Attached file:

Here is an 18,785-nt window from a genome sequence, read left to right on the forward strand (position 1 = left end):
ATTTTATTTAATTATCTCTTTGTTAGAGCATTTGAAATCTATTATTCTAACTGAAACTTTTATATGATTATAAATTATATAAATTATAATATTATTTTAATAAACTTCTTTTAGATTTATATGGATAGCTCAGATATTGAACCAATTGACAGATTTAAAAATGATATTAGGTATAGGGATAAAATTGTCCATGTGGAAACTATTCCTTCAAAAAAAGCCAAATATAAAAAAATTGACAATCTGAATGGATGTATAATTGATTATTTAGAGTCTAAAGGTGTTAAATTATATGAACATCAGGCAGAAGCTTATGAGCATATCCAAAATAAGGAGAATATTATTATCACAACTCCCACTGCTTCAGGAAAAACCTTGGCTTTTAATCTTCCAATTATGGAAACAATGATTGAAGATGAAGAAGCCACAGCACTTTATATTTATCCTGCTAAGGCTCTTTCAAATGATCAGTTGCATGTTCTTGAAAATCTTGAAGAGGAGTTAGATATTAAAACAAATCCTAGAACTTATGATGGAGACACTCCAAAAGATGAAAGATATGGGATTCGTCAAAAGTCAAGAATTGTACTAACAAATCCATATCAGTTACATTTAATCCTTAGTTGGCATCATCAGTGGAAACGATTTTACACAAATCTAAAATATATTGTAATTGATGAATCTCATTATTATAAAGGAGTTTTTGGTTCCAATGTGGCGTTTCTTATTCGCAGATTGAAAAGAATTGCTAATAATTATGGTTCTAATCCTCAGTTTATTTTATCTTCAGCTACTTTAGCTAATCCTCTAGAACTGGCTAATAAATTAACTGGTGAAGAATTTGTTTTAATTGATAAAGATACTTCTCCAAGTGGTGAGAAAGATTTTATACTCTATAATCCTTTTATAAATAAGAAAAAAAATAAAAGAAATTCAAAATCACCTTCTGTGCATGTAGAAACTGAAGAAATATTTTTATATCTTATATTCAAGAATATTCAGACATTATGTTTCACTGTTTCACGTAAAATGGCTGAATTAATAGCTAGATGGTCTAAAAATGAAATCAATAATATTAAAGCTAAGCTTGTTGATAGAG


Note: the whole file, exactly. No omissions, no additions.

Here is an 18,785-nt window from a genome sequence, read left to right on the forward strand (position 1 = left end):
ATTTTATTTAATTATCTCTTTGTTAGAGCATTTGAAATCTATTATTCTAACTGAAACTTTTATATGATTATAAATTATATAAATTATAATATTATTTTAATAAACTTCTTTTAGATTTATATGGATAGCTCAGATATTGAACCAATTGACAGATTTAAAAATGATATTAGGTATAGGGATAAAATTGTCCATGTGGAAACTATTCCTTCAAAAAAAGCCAAATATAAAAAAATTGACAATCTGAATGGATGTATAATTGATTATTTAGAGTCTAAAGGTGTTAAATTATATGAACATCAGGCAGAAGCTTATGAGCATATCCAAAATAAGGAGAATATTATTATCACAACTCCCACTGCTTCAGGAAAAACCTTGGCTTTTAATCTTCCAATTATGGAAACAATGATTGAAGATGAAGAAGCCACAGCACTTTATATTTATCCTGCTAAGGCTCTTTCAAATGATCAGTTGCATGTTCTTGAAAATCTTGAAGAGGAGTTAGATATTAAAACAAATCCTAGAACTTATGATGGAGACACTCCAAAAGATGAAAGATATGGGATTCGTCAAAAGTCAAGAATTGTACTAACAAATCCATATCAGTTACATTTAATCCTTAGTTGGCATCATCAGTGGAAACGATTTTACACAAATCTAAAATATATTGTAATTGATGAATCTCATTATTATAAAGGAGTTTTTGGTTCCAATGTGGCGTTTCTTATTCGCAGATTGAAAAGAATTGCTAATAATTATGGTTCTAATCCTCAGTTTATTTTATCTTCAGCTACTTTAGCTAATCCTCTAGAACTGGCTAATAAATTAACTGGTGAAGAATTTGTTTTAATTGATAAAGATACTTCTCCAAGTGGTGAGAAAGATTTTATACTCTATAATCCTTTTATAAATAAGAAAAAAAATAAAAGAAATTCAAAATCACCTTCTGTGCATGTAGAAACTGAAGAAATATTTTTATATCTTATATTCAAGAATATTCAGACATTATGTTTCACTGTTTCACGTAAAATGGCTGAATTAATAGCTAGATGGTCTAAAAATGAAATCAATAATATTAAAGCTAAGCTTGTTGATAGAG